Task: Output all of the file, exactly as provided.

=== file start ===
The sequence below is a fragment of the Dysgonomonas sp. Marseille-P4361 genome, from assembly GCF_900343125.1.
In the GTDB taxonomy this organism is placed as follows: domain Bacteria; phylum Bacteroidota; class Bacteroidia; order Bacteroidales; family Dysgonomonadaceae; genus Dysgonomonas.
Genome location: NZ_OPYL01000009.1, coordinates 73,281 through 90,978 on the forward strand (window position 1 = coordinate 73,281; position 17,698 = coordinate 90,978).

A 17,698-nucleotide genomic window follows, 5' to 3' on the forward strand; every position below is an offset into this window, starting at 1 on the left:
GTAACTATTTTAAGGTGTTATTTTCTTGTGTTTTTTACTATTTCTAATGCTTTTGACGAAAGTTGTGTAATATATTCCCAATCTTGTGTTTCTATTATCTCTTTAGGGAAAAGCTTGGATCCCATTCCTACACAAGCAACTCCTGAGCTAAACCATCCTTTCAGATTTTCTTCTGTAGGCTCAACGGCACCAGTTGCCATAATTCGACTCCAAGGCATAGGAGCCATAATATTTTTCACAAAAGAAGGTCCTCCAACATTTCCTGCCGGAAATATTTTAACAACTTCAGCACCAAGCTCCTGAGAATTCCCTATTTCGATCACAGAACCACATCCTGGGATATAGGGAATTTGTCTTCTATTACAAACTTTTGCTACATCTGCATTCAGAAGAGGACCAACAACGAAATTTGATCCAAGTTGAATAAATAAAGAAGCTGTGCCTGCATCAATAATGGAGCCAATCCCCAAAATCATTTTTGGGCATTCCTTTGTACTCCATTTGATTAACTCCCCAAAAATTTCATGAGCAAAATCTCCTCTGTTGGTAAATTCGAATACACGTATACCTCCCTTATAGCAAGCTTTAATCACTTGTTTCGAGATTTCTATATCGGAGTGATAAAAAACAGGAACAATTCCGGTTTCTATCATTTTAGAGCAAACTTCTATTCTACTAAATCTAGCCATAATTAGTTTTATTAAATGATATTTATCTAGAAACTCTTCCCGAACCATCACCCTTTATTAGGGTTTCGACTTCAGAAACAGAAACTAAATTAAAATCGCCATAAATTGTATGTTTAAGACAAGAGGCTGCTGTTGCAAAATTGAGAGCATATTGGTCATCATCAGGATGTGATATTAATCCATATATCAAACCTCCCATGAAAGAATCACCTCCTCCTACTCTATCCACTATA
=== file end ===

The sequence below is a fragment of the Dysgonomonas sp. Marseille-P4361 genome, from assembly GCF_900343125.1.
In the GTDB taxonomy this organism is placed as follows: domain Bacteria; phylum Bacteroidota; class Bacteroidia; order Bacteroidales; family Dysgonomonadaceae; genus Dysgonomonas.
Genome location: NZ_OPYL01000009.1, coordinates 73,281 through 90,978 on the forward strand (window position 1 = coordinate 73,281; position 17,698 = coordinate 90,978).

A 17,698-nucleotide genomic window follows, 5' to 3' on the forward strand; every position below is an offset into this window, starting at 1 on the left:
GTAACTATTTTAAGGTGTTATTTTCTTGTGTTTTTTACTATTTCTAATGCTTTTGACGAAAGTTGTGTAATATATTCCCAATCTTGTGTTTCTATTATCTCTTTAGGGAAAAGCTTGGATCCCATTCCTACACAAGCAACTCCTGAGCTAAACCATCCTTTCAGATTTTCTTCTGTAGGCTCAACGGCACCAGTTGCCATAATTCGACTCCAAGGCATAGGAGCCATAATATTTTTCACAAAAGAAGGTCCTCCAACATTTCCTGCCGGAAATATTTTAACAACTTCAGCACCAAGCTCCTGAGAATTCCCTATTTCGATCACAGAACCACATCCTGGGATATAGGGAATTTGTCTTCTATTACAAACTTTTGCTACATCTGCATTCAGAAGAGGACCAACAACGAAATTTGATCCAAGTTGAATAAATAAAGAAGCTGTGCCTGCATCAATAATGGAGCCAATCCCCAAAATCATTTTTGGGCATTCCTTTGTACTCCATTTGATTAACTCCCCAAAAATTTCATGAGCAAAATCTCCTCTGTTGGTAAATTCGAATACACGTATACCTCCCTTATAGCAAGCTTTAATCACTTGTTTCGAGATTTCTATATCGGAGTGATAAAAAACAGGAACAATTCCGGTTTCTATCATTTTAGAGCAAACTTCTATTCTACTAAATCTAGCCATAATTAGTTTTATTAAATGATATTTATCTAGAAACTCTTCCCGAACCATCACCCTTTATTAGGGTTTCGACTTCAGAAACAGAAACTAAATTAAAATCGCCATAAATTGTATGTTTAAGACAAGAGGCTGCTGTTGCAAAATTGAGAGCATATTGGTCATCATCAGGATGTGATATTAATCCATATATCAAACCTCCCATGAAAGAATCACCTCCTCCTACTCTATCCACTATA